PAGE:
EDGAR: FOR ME, IT'S NOT A SURPRISE THAT POLITICAL LEADERS WILL BE IMPRESSED WITH MODERN EXAMPLES THAT GIVE THE IMPRESSION THAT IT IS POSSIBLE TO SANITISE A CITY. RIGHT. THAT YOU CAN HAVE THESE GLEAMING BUILDINGS, NO WASTE ANYWHERE, NO BEGGING ANYWAY, NO CRIPPLED PEOPLE ASKING FOR MONEY AT TRAFFIC LIGHTS, ETC ETC... IT'S, YOU KNOW, THAT IMAGINATION, THAT FANTASY IS OBVIOUSLY APPEALING FOR ANY POLITICIAN. SO THE FACT THAT, YOU KNOW, PLACES LIKE SINGAPORE, DUBAI AND SO FORTH, WHO, OF COURSE, COME FROM A COMPLETELY DIFFERENT HISTORICAL CONTEXT AND HAVE A VERY DIFFERENT CAPITAL BASE ARE ABLE TO SAY WE'VE CRACKED IT. WE'VE GOT A MODEL FOR YOU TO EMULATE. I MEAN, I FIND IT TOTALLY UNSURPRISING THAT POLITICAL LEADERS IN AFRICAN CITIES WOULD BE CHARMED BY THIS.
TAU: The question for me is are these kinds of developments MORE about THOSE political leaders and elites than they are about the lives of ordinary Lagosians?
EDGAR: IF YOU'RE IN A POLITICAL POSITION OR YOU'RE RUNNING A CITY AND SO ON. RIGHT. PROBABLY 80 PERCENT OF WHAT YOU DO IS A HUSTLE. RIGHT. I MEAN, THAT'S HOW THE GLOBAL CAPITALIST SYSTEM WORKS. YOU KNOW, YOU TALK A GOOD GAME. YOU PUT YOUR BEST FOOT FORWARD, BECAUSE YOU'RE BASICALLY YOU'RE SELLING YOURSELF. RIGHT. SO WITH ALL OF THIS SORT OF MILLENNIAL DISCOURSE ABOUT YOU ARE YOUR BRAND, YOU KNOW, CITIES KIND OF HAVE TO BUY INTO THE SAME CONCEIT. OF COURSE, THAT'S BULLSHIT. BUT AT THE SAME TIME, YOU CAN'T NOT PLAY THE GAME BECAUSE THEN YOU'RE COMPLETELY INVISIBLE AND IRRELEVANT.
DHASHEN: Olamide says it’s the ordinary citizens of Lagos who are completely invisible and irrelevant...to developers.
OLAMIDE: DEVELOPERS ARE NOT NECESSARILY THINKING EVEN OF THE NEEDS OF PEOPLE, BUT JUST WHAT NEEDS TO HAPPEN IN LAGOS.
DHASHEN: She says to make developments like this WORK, they need to be more inclusive to THE PEOPLE who MAKE them work.
OLAMIDE: FOR A LOT OF THINGS TO FUNCTION IN LAGOS, AT SOME POINT THERE IS THE INFORMAL SECTOR. AND, YOU KNOW, EVEN IF IT'S CLEANERS, THESE CLEANERS HAVE TO COME FROM SOMEWHERE OUTSIDE OF THAT GATED COMMUNITY AND COME INTO THAT SPACE.
DHASHEN: The informal sector makes up around three-quarters of Lagos’ labour force, and contributes nearly half of its economy. Even in private developments, like Eko Atlantic, residents will have to rely on the informal sector to clear away their garbage.
OLAMIDE: SO AT SOME PARTS OF LAGOS, YOU'RE GOING TO HAVE THE INFORMAL SECTOR COLLECTING YOUR WASTE AND TAKING IT TO A LANDFILL. IT MEANS EVEN IF YOU'RE COLLECTING WASTE AND PUTTING IT SOMEWHERE WITHIN THAT GATED COMMUNITY, SOMEONE STILL HAS TO GO AND PICK IT UP AND TAKE IT TO THE LANDFILL. SO THERE'S ALWAYS INTERJECTIONS OF THE INFORMAL SECTOR. WHETHER YOU YOU'RE BUILDING AN ISLAND OR A GATED COMMUNITY, RECLAIMING AN ISLAND, THERE IS ALWAYS GOING TO BE THAT PART OF LAGOS THAT YOU REALLY CAN'T LET GO OF BECAUSE THAT INFRASTRUCTURE DOESN'T EXIST OUTSIDE OF THE GATED COMMUNITY.
TAU: I think acknowledging the role of the informal sector in developments like Eko Atlantic is absolutely crucial especially if you’re trying to transform a city like Lagos and make it work for everybody.
Let’s go back to Edgar again...
EDGAR: THAT'S WHAT'S USUALLY MISSING FROM A LOT OF THESE INTERVENTIONS. THEY GENUINELY BELIEVE THEIR OWN HYPE. THEY THINK THAT IF THEY DO GET MONEY FOR A KONZA CITY, OR AN EKO ATLANTIC, OR WHATEVER IT IS THAT AKON IS DREAMING UP, IS THAT THAT IS SOMEHOW GOING TO HAVE THE CATALYTIC EFFECT TO TRANSFORM THE REST OF THE CITY. THEY DON'T UNDERSTAND THAT THAT IS JUST A VERY SMALL PART OF A MUCH LARGER PORTFOLIO OF THINGS YOU'VE GOT TO DO. AND IN FACT, YOU PROBABLY HAVE TO OFFSET THE NEGATIVE EFFECTS OF THAT PART OF THE PORTFOLIO.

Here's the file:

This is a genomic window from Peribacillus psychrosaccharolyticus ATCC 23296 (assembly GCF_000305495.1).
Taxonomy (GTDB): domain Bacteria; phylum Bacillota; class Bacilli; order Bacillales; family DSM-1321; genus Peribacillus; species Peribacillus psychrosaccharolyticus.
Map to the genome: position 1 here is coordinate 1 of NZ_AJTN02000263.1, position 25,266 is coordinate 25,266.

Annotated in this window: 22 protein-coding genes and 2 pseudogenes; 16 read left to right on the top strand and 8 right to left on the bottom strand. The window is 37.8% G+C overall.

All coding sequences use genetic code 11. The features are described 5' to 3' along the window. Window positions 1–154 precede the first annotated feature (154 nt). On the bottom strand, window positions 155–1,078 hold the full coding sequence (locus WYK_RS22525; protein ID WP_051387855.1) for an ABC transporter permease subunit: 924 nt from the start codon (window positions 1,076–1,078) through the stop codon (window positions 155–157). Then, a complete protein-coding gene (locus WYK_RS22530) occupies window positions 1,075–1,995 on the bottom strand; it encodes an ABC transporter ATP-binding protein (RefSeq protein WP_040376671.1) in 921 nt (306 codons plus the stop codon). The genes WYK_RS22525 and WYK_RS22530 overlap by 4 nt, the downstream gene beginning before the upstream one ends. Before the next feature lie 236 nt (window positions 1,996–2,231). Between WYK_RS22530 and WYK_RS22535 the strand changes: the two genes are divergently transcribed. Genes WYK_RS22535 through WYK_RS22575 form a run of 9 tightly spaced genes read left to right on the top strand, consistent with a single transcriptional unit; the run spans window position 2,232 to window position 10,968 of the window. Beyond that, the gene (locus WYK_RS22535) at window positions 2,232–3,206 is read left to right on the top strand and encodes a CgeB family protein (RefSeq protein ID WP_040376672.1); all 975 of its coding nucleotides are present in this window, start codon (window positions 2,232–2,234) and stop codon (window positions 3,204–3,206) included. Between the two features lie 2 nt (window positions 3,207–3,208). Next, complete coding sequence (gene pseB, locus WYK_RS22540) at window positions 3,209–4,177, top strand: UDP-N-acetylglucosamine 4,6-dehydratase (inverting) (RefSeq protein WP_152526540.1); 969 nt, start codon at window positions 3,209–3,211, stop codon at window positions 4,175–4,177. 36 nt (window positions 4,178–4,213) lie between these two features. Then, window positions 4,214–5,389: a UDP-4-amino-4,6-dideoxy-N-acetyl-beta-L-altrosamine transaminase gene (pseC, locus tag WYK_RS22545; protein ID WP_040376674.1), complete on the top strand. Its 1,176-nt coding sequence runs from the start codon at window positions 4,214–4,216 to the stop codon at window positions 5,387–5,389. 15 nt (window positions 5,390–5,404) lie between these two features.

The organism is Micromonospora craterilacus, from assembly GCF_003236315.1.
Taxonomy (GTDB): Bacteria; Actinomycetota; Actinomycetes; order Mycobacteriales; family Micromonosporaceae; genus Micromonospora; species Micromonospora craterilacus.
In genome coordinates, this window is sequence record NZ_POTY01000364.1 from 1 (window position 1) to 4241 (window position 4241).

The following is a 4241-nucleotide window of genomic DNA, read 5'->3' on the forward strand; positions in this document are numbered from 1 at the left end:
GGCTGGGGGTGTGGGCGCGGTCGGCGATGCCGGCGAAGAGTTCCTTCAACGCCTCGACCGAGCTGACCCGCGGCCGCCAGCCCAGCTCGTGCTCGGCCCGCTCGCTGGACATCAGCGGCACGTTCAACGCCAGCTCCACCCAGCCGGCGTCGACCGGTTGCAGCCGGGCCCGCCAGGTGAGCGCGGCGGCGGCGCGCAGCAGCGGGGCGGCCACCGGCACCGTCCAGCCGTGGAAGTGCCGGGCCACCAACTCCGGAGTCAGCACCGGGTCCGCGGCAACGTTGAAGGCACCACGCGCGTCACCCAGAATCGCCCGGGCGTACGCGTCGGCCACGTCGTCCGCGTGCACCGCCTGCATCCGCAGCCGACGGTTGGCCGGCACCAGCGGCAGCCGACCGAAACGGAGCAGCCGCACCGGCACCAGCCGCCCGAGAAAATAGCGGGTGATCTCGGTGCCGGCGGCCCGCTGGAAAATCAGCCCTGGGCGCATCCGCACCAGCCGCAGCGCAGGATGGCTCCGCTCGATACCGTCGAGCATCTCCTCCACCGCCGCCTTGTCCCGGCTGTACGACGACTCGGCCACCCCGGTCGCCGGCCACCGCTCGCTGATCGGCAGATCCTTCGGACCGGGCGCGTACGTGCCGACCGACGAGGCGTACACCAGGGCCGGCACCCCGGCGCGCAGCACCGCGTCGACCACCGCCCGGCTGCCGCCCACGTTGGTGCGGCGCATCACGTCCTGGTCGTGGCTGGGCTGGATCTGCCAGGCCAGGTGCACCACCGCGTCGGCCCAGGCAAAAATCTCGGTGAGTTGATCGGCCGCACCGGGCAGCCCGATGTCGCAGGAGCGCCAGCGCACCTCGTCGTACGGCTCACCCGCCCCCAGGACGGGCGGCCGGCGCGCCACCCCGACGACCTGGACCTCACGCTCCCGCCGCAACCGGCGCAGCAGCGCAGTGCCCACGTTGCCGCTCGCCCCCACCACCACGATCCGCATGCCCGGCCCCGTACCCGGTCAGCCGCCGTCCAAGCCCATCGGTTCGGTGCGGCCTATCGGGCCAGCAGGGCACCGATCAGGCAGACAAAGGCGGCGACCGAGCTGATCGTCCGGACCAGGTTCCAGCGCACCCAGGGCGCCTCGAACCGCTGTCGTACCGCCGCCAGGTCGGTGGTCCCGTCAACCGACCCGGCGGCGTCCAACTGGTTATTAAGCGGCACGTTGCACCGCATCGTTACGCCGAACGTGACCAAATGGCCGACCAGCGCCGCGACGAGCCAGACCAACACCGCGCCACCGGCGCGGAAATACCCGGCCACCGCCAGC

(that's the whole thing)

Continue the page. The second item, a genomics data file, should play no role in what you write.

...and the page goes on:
PROMO VIDEO AX: “ONE OF THE QUESTIONS WE GET A LOT IS WHO IS BUILDING EKO ATLANTIC. IS IT A GOVERNMENT PROJECT? OR IS IT A PRIVATE PROJECT? LET’S ANSWER THAT.”
DHASHEN: Gilbert and Ronald Chagoury, two wealthy and politically connected Nigerian brothers of Lebanese-descent, dreamed up Eko Atlantic. And it’s funded by a collection of African and international banks.
OLAMIDE: WHEN I LOOK AT EKO ATLANTIC AND I LOOK AT A LOT OF BUILDINGS, NOT JUST DEVELOPMENTS IN LAGOS AND THAT ARE SITTING EMPTY, THERE IS THIS IDEA OF, OH, WAS IT REALLY BUILT JUST FOR LAUNDERING MONEY OR WAS IT REALLY BUILT, YOU KNOW, TO CLEAN MONEY? AND YOU HAVE TO ASK THOSE QUESTIONS ABOUT EKO ATLANTIC, TOO, BECAUSE IF THAT'S THE CASE, THEN ACTUALLY PROBABLY NOTHING ELSE IS GOING TO BE DONE, AND THE LAND IS JUST GOING TO STAY AS IT IS.
TAU: Like Olamide says perhaps this is the moment to change course. And Edgar certainly thinks it is time that Lagos’ developers listened to activists and practitioners like her.
EDGAR: THERE'S A VERY STRONG SORT OF SECTOR THERE THAT IS ROOTED IN THE HUMAN RIGHTS TRADITION, YOU KNOW, WHERE THEY KIND OF PROTECT PEOPLE AGAINST FORCED EVICTIONS AND ENVIRONMENTAL POLLUTION AND THAT KIND OF WORK. AND I THINK THOSE ORGANISATIONS THAT ARE VERY WELL SUPPORTED AND WELL-ENDOWED, CAN BEGIN TO ARTICULATE THEIR CLAIMS AND THEIR DEMANDS IN RELATION TO A BROADER METROPOLITAN PERSPECTIVE ON WHAT LAGOS COULD BECOME.
DHASHEN: While Olamide remains skeptical about Eko Atlantic, she can also see a possible way forward…
OE15: EKO ATLANTIC HAS TO CHANGE THE WAY IT’S THINKING ABOUT ITSELF AND OPEN IT UP TO THE PUBLIC. THE BEST THING IS TO BE INNOVATIVE AND CREATIVE. TRYING TO THINK A LITTLE BIT DIFFERENT, TRYING TO ENCOURAGE MORE PARTICIPATION AND UNDERSTANDING WHAT THE NEEDS ARE OF LAGOS AND NOT JUST, A FEW PEOPLE… BUT ALSO WITH THE PEOPLE WHO ALREADY LIVE AND WORK IN THOSE AREAS.
DHASHEN: So, where do you think this leaves us Tau?
TAU: For me right back to where we started I desperately want Edgar to be right about Lagos and for it to be this beacon that as Africans, we could all look to as a great city. BUT Olamide she’s on the ground which gives her perspective to be justified in demanding a re-think. Whatever resolution there is, might lie somewhere in the middle...
DHASHEN: That’s it for this episode of the City Show., I’m Dhashen Moodley.
TAU: I’m Tau Tavengwa
Season One of The City Show will take listeners to Cape Town, Mumbai, Rio de Janeiro, Beirut, Tijuana, and Lagos. The season is funded by Max Planck Institute for the Study of Religious and Ethnic Diversity (MPI-MMG) with support from African Centre for Cities (ACC). Our production partner is The Radio Workshop. Season 1 is part of the CompleXities / DataRama project.